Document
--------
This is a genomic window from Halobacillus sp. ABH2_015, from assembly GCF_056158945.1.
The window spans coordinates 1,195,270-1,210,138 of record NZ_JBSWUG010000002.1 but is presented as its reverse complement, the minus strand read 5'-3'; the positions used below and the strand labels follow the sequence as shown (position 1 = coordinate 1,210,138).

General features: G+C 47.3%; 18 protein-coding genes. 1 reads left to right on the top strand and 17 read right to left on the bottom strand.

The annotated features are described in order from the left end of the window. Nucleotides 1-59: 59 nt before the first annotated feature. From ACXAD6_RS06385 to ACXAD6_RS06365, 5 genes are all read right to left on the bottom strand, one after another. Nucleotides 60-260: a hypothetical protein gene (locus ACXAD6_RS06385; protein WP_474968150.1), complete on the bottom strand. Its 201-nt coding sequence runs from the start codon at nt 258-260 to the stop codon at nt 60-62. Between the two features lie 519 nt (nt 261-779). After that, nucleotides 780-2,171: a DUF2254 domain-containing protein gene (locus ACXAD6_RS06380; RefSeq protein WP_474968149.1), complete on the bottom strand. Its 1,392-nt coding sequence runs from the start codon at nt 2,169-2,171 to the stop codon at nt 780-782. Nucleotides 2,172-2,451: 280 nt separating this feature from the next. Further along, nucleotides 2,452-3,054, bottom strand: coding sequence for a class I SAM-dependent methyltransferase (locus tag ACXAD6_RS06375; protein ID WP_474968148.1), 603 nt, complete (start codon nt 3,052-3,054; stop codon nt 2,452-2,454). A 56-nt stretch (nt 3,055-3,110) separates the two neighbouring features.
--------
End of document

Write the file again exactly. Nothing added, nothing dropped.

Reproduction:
This is a genomic window from Halobacillus sp. ABH2_015, from assembly GCF_056158945.1.
The window spans coordinates 1,195,270-1,210,138 of record NZ_JBSWUG010000002.1 but is presented as its reverse complement, the minus strand read 5'-3'; the positions used below and the strand labels follow the sequence as shown (position 1 = coordinate 1,210,138).

General features: G+C 47.3%; 18 protein-coding genes. 1 reads left to right on the top strand and 17 read right to left on the bottom strand.

The annotated features are described in order from the left end of the window. Nucleotides 1-59: 59 nt before the first annotated feature. From ACXAD6_RS06385 to ACXAD6_RS06365, 5 genes are all read right to left on the bottom strand, one after another. Nucleotides 60-260: a hypothetical protein gene (locus ACXAD6_RS06385; protein WP_474968150.1), complete on the bottom strand. Its 201-nt coding sequence runs from the start codon at nt 258-260 to the stop codon at nt 60-62. Between the two features lie 519 nt (nt 261-779). After that, nucleotides 780-2,171: a DUF2254 domain-containing protein gene (locus ACXAD6_RS06380; RefSeq protein WP_474968149.1), complete on the bottom strand. Its 1,392-nt coding sequence runs from the start codon at nt 2,169-2,171 to the stop codon at nt 780-782. Nucleotides 2,172-2,451: 280 nt separating this feature from the next. Further along, nucleotides 2,452-3,054, bottom strand: coding sequence for a class I SAM-dependent methyltransferase (locus tag ACXAD6_RS06375; protein ID WP_474968148.1), 603 nt, complete (start codon nt 3,052-3,054; stop codon nt 2,452-2,454). A 56-nt stretch (nt 3,055-3,110) separates the two neighbouring features.